Saturday, June 6, 2009


* TAXGIRL Kelly Phillips Erb reports that, like NJ, “CT and MD Offer Tax Amnesty”.

* And speaking of the TAXGIRL, Kelly answers a true “frequently asked question” in her post “Ask the taxgirl: Cancellation of ‘Debt’”.

My comment on the post tells how the mucking fess described in the question could have been avoided altogether.

* Yellow Rose of Taxes Kay Bell tells us that homebuyers are using the $8,000 “gift” from Sam as a down payment on a home in her post “Housing Credit Becomes Down Payment” at DON’T MESS WITH TAXES.

Kay also tells us “FHA loans will continue to require a minimum 3.5 percent down payment”.

If all you have to put down on a house is the $8,000 credit or 3.5% you shouldn’t be buying a house!

As I say in my comment – “This kind of nonsense caused the current financial mucking fess in the first place".

BTW, Trish McIntire also discusses this issue over at OUR TAXING TIMES.

* Speaking of Trish McIntire – a word to Kansas taxpayers. Trish tells us of “Kansas Tax Refunds Delay – Again”.

Looks like Kansas has put a hold on tax refunds again. Tax revenues are down due to the economy. Current estimate is about a month delay.”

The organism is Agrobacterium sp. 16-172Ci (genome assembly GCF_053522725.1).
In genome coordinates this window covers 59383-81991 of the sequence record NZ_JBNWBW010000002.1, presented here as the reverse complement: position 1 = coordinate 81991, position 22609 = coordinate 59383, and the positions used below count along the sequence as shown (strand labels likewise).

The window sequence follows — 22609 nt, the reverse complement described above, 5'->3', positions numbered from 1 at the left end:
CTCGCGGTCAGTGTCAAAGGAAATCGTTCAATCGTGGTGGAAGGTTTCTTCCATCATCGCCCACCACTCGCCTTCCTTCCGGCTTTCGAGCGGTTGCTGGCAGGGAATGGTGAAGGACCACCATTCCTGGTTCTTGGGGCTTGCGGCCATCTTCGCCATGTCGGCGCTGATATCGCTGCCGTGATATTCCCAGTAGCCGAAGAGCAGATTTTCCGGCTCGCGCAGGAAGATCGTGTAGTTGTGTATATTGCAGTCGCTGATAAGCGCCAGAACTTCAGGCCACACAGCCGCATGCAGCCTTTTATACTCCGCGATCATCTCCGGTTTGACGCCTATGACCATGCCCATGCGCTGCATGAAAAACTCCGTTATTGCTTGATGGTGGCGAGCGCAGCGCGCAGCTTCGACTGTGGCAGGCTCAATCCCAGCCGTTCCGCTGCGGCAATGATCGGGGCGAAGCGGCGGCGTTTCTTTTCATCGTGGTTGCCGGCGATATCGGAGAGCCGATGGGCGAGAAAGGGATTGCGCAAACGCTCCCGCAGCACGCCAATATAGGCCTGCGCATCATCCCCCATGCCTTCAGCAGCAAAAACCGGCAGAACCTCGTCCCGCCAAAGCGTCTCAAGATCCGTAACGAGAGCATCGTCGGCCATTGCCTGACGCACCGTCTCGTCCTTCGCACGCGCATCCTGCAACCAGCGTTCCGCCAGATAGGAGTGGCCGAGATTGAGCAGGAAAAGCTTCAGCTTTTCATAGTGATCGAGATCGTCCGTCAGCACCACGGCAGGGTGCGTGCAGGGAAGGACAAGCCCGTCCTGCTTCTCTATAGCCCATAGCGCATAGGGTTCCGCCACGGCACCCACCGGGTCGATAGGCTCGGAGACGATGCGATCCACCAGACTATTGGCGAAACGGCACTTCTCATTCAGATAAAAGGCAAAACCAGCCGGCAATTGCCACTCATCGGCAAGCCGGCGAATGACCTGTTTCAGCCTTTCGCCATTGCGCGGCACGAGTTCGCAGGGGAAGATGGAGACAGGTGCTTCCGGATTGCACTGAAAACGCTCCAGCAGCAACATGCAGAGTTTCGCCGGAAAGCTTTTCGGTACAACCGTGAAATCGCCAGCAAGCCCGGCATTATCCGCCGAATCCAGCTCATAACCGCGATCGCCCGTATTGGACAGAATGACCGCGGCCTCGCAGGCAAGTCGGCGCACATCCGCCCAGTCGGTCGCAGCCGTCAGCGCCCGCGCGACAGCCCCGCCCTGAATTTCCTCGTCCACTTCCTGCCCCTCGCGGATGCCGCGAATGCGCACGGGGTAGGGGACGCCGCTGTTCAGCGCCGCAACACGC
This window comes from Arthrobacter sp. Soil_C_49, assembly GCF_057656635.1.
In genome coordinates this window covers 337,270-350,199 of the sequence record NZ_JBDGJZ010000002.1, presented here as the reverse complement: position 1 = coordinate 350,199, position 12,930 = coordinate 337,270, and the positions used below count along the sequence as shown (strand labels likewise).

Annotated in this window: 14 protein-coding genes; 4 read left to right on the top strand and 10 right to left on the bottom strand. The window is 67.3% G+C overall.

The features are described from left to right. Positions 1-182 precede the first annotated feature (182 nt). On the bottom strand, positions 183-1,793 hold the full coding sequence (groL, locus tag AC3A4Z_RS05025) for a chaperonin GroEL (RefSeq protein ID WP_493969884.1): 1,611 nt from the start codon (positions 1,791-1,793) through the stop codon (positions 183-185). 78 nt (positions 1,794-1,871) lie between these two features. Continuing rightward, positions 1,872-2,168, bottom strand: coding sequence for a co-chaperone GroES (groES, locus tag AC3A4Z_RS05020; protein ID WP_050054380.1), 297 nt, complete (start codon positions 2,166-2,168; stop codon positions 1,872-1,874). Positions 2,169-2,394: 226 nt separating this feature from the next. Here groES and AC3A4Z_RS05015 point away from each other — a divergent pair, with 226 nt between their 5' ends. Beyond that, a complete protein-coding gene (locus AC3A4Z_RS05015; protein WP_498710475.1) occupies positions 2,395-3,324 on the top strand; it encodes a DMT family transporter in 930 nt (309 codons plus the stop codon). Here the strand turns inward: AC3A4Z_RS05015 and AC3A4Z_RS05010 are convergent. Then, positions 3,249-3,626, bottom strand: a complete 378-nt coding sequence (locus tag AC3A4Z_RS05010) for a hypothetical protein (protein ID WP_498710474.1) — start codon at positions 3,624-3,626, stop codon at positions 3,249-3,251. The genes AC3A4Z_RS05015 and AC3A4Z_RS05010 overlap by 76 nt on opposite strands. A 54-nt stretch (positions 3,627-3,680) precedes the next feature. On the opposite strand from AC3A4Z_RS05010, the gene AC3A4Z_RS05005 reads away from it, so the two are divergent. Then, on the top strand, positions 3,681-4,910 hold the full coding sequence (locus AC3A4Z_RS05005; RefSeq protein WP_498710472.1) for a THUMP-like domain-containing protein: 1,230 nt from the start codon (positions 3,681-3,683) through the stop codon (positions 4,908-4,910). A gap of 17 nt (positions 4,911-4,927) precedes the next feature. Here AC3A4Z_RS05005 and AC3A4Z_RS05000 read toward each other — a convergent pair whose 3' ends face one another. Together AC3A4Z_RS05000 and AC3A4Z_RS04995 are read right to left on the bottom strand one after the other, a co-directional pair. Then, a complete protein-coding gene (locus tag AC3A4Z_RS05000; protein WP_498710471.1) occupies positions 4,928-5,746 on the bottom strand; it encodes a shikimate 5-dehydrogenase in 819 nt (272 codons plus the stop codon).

* And, speaking of Kay Bell’s post on FHA loan requirements, Joe Kristan of the ROTH AND COMPANY TAX UPDATE BLOG seems to agree with me – as per his post “Governmental Dimentia”.

* The latest tax FU tied to a Democratic legislator or appointee concerns the John Kerry for President Campaign. Most of the tax blogs discussed this issue, including Peter Pappas in his post “IRS Files $800K Lien Against John Kerry for President Campaign” at THE TAX LAWYER’S BLOG.

Peter also received a personal response to his post from John Kerry’s press secretary, Whitney Smith, which he provides in a follow up post “John Kerry Responds, Says Tax Problems Due to IRS Glitch”.